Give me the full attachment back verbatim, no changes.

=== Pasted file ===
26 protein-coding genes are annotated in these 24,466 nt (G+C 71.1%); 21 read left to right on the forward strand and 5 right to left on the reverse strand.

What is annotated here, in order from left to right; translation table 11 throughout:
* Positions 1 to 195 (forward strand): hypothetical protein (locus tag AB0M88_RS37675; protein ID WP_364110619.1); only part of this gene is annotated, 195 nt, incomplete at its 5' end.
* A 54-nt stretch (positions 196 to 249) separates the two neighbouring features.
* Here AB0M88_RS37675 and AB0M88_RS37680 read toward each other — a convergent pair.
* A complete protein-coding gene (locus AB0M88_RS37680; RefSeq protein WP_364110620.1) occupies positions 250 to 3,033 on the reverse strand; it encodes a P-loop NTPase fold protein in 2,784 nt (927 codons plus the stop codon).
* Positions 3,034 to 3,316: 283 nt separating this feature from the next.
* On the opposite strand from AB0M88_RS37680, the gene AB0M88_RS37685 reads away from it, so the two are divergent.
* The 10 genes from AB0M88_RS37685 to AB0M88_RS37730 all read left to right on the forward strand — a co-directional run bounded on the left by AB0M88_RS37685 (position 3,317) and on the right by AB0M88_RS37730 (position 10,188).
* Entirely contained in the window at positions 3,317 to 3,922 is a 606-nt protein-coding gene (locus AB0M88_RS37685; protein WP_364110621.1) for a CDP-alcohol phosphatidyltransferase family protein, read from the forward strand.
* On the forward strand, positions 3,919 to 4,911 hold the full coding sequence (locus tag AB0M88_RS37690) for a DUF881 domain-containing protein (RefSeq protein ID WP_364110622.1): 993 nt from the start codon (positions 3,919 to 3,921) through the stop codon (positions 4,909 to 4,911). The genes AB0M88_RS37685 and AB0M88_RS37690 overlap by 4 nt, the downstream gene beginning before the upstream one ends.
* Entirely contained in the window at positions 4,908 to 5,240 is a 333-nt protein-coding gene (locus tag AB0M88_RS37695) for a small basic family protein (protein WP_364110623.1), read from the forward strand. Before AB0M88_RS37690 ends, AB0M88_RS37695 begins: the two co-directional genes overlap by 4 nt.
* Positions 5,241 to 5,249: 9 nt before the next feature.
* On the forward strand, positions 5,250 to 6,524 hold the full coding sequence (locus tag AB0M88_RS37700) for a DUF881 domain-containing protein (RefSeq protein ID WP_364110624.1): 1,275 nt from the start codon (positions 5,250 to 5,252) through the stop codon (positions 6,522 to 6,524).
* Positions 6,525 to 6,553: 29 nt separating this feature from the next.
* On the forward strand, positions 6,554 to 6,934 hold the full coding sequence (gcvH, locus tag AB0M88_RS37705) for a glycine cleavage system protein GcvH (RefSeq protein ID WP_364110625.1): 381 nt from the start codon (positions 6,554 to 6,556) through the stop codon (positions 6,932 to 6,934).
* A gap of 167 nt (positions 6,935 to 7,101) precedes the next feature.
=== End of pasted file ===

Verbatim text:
26 protein-coding genes are annotated in these 24,466 nt (G+C 71.1%); 21 read left to right on the forward strand and 5 right to left on the reverse strand.

What is annotated here, in order from left to right; translation table 11 throughout:
* Positions 1 to 195 (forward strand): hypothetical protein (locus tag AB0M88_RS37675; protein ID WP_364110619.1); only part of this gene is annotated, 195 nt, incomplete at its 5' end.
* A 54-nt stretch (positions 196 to 249) separates the two neighbouring features.
* Here AB0M88_RS37675 and AB0M88_RS37680 read toward each other — a convergent pair.
* A complete protein-coding gene (locus AB0M88_RS37680; RefSeq protein WP_364110620.1) occupies positions 250 to 3,033 on the reverse strand; it encodes a P-loop NTPase fold protein in 2,784 nt (927 codons plus the stop codon).
* Positions 3,034 to 3,316: 283 nt separating this feature from the next.
* On the opposite strand from AB0M88_RS37680, the gene AB0M88_RS37685 reads away from it, so the two are divergent.
* The 10 genes from AB0M88_RS37685 to AB0M88_RS37730 all read left to right on the forward strand — a co-directional run bounded on the left by AB0M88_RS37685 (position 3,317) and on the right by AB0M88_RS37730 (position 10,188).
* Entirely contained in the window at positions 3,317 to 3,922 is a 606-nt protein-coding gene (locus AB0M88_RS37685; protein WP_364110621.1) for a CDP-alcohol phosphatidyltransferase family protein, read from the forward strand.
* On the forward strand, positions 3,919 to 4,911 hold the full coding sequence (locus tag AB0M88_RS37690) for a DUF881 domain-containing protein (RefSeq protein ID WP_364110622.1): 993 nt from the start codon (positions 3,919 to 3,921) through the stop codon (positions 4,909 to 4,911). The genes AB0M88_RS37685 and AB0M88_RS37690 overlap by 4 nt, the downstream gene beginning before the upstream one ends.
* Entirely contained in the window at positions 4,908 to 5,240 is a 333-nt protein-coding gene (locus tag AB0M88_RS37695) for a small basic family protein (protein WP_364110623.1), read from the forward strand. Before AB0M88_RS37690 ends, AB0M88_RS37695 begins: the two co-directional genes overlap by 4 nt.
* Positions 5,241 to 5,249: 9 nt before the next feature.
* On the forward strand, positions 5,250 to 6,524 hold the full coding sequence (locus tag AB0M88_RS37700) for a DUF881 domain-containing protein (RefSeq protein ID WP_364110624.1): 1,275 nt from the start codon (positions 5,250 to 5,252) through the stop codon (positions 6,522 to 6,524).
* Positions 6,525 to 6,553: 29 nt separating this feature from the next.
* On the forward strand, positions 6,554 to 6,934 hold the full coding sequence (gcvH, locus tag AB0M88_RS37705) for a glycine cleavage system protein GcvH (RefSeq protein ID WP_364110625.1): 381 nt from the start codon (positions 6,554 to 6,556) through the stop codon (positions 6,932 to 6,934).
* A gap of 167 nt (positions 6,935 to 7,101) precedes the next feature.